- Steroid injections in the raised edges around the NL spot
- Plaquenil for ulcerated NLD. (Several people said it helped them. One said it took 6 to 8 weeks to build up in your system. Two people said it affected their vision.)
- Vitamin E oil
- CeraVe cream
- Wearing compression stockings
NLD Wound Treatments
- Debridement, compression bandages, skin grafts, steroid injections.
- Hydrocolloid bandages.
- Hyperbaric skin regeneration therapy
- Maggot therapy
- ReCell Skin Procedure
- Cortisone shots
- Prontosan Soak and Acticoat dressing
- Apply local raw honey to the sore and wrap the leg in plastic wrap. Look for medical-grade Manuka honey graded UMF 10, UMF 15, or higher. One warning was to have the bandage ready to cover it as the honey was very sticky and will get on everything.
NLD Scar Treatments
- Ruby laser treatment
I Still Have Many Questions
After some weeks of searching for information, I still have many questions. I'd like to know if other issues I have are related to this illness. I get fluid accumulation in my legs, have varicose veins, and have pain in my legs, feet, and toes that bothers me at night. Are any of those connected to the NL? I have dry skin, arthritis, and am overweight. Do those conditions complicate my NL? Is NL a forewarning that I might be pre-diabetic (my annual blood tests did not show that)?
How can I find a medical professional in my area that is knowledgeable about treating this?
Is ulceration an inevitable part of NL or can I prevent that from happening with care? Already, I feel it is spreading further up my leg. What next?
Questions for My Doctor
- My NLD is getting worse and is painful and burning throughout the day and making it hard to sleep at night. Seems inflamed. (In the support group, I hear some are getting relief taking Humira?)
- The swelling in my left leg/ankle/foot is getting painful and causes pulling of the skin around the NLD area. I get some relief from wearing compression stockings, putting my leg up for an hour, and taking over-the-counter water pills). Could this be gout or just edema? Would a prescription diuretic be more effective?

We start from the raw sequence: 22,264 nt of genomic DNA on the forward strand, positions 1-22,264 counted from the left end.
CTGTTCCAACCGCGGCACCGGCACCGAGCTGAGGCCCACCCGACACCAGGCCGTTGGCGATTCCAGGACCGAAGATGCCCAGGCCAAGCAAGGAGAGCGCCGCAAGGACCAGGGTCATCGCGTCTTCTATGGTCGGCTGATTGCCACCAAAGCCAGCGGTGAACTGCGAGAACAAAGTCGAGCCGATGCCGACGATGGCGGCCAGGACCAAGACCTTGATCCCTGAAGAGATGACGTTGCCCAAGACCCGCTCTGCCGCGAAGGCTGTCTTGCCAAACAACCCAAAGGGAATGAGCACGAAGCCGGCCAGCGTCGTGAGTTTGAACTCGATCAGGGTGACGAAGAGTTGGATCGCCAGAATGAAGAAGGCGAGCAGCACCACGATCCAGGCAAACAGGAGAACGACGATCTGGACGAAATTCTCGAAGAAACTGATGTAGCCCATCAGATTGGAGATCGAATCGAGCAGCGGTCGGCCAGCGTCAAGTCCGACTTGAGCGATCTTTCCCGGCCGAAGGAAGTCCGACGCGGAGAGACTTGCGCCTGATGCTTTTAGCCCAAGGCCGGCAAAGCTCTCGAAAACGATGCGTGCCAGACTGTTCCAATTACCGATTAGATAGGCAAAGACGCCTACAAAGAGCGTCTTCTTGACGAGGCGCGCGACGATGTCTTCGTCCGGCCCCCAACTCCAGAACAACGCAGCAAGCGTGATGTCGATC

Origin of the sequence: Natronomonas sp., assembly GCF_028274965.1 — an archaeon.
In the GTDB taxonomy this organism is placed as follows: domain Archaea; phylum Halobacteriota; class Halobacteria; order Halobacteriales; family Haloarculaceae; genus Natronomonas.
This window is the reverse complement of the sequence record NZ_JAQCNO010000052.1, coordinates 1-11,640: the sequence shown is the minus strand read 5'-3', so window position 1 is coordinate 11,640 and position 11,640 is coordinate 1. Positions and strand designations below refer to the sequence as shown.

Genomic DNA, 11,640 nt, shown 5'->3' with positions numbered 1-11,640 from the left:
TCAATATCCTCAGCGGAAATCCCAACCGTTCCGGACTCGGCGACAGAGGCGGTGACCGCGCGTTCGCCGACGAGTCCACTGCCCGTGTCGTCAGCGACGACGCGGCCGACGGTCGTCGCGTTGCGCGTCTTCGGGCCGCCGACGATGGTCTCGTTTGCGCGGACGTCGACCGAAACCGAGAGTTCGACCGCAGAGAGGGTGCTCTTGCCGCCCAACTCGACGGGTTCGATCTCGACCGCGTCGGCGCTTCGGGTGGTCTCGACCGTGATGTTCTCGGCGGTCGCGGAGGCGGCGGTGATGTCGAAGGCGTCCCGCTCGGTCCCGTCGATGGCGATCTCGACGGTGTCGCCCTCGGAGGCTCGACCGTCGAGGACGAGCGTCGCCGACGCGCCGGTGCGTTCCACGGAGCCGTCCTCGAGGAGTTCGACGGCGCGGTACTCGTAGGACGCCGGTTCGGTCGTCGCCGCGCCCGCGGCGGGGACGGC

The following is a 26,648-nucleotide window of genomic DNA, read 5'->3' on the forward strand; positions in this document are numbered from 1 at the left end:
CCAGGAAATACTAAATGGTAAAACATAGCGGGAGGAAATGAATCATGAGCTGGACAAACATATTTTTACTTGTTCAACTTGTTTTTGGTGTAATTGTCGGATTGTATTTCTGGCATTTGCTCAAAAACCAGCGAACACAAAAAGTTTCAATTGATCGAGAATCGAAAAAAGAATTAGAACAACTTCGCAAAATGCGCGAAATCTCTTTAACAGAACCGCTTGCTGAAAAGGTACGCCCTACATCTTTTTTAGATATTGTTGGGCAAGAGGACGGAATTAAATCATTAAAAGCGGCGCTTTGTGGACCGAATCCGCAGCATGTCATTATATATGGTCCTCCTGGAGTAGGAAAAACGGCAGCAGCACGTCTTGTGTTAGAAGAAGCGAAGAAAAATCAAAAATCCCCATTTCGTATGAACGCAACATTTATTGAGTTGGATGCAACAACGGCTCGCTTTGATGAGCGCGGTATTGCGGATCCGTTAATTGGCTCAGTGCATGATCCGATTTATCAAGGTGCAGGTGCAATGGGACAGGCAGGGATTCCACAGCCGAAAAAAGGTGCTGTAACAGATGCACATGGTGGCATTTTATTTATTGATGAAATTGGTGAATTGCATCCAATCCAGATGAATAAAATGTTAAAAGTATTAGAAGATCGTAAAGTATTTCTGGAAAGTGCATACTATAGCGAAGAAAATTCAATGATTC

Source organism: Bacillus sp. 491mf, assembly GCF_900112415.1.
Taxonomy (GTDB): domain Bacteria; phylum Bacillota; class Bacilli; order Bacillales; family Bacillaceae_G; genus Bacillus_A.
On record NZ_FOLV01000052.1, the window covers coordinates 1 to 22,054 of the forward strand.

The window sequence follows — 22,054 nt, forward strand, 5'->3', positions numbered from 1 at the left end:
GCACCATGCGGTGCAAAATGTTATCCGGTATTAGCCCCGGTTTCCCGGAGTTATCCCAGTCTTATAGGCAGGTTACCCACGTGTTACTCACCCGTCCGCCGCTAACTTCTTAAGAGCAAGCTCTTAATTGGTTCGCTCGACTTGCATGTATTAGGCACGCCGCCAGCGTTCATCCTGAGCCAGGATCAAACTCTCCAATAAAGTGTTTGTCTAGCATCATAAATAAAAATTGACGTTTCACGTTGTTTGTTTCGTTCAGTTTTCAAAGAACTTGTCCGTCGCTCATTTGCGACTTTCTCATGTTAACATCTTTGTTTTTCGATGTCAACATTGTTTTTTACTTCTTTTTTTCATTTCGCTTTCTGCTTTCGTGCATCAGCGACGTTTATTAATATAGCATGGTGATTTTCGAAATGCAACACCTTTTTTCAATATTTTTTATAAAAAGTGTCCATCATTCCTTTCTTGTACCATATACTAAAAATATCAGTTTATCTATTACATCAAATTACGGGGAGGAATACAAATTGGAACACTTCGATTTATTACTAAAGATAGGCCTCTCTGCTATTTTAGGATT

- Could I have diabetes that isn't showing up in my annual blood tests? I've been very thirsty lately (maybe because of the diuretic), my eyesight seems worse, have craving for sweet drinks.
- Could a nutritionist or dietician help with approaching this from a nutritional angle? Are there diabetic specialists in the area who have solutions for NLD?
What to Put on a Dry, Painful NLD Spot
Many in the support group use a favorite over-the-counter product for their spot when it is dry and painful. Some felt that salves worked better than creams. Here are some suggestions:
- Vaseline or Vicks
- Aloe Vera Gel
- CeraVe (comes in a tub)
- Bag Balm or nipple cream with lanolin
- CDB oil, then cover it
- Aspercream or similar ones
Some Reported Negative Reactions to Treatments
People vary and many factors affect how an individual responds to a medication.
- Punch biopsy for diagnosis triggered ulceration
- Thinning of skin from corticosteroids
Learn More About NLD
- Necrobiosis lipoidica diabeticorum: MedlinePlus Medical Encyclopedia
Necrobiosis lipoidica diabeticorum is an uncommon skin condition related to diabetes. It results in reddish-brown areas of the skin, most commonly on the lower legs.
- Necrobiosis Lipoidica Diabeticorum - American Osteopathic College of Dermatology
Necrobiosis lipoidica diabeticorum ("NLD") is a rash that occurs on the lower legs. It is more common in women, and there are usually several spots.
This content is accurate and true to the best of the author’s knowledge and does not substitute for diagnosis, prognosis, treatment, prescription, and/or dietary advice from a licensed health professional. Drugs, supplements, and natural remedies may have dangerous side effects. If pregnant or nursing, consult with a qualified provider on an individual basis. Seek immediate help if you are experiencing a medical emergency.
© 2022 Virginia Allain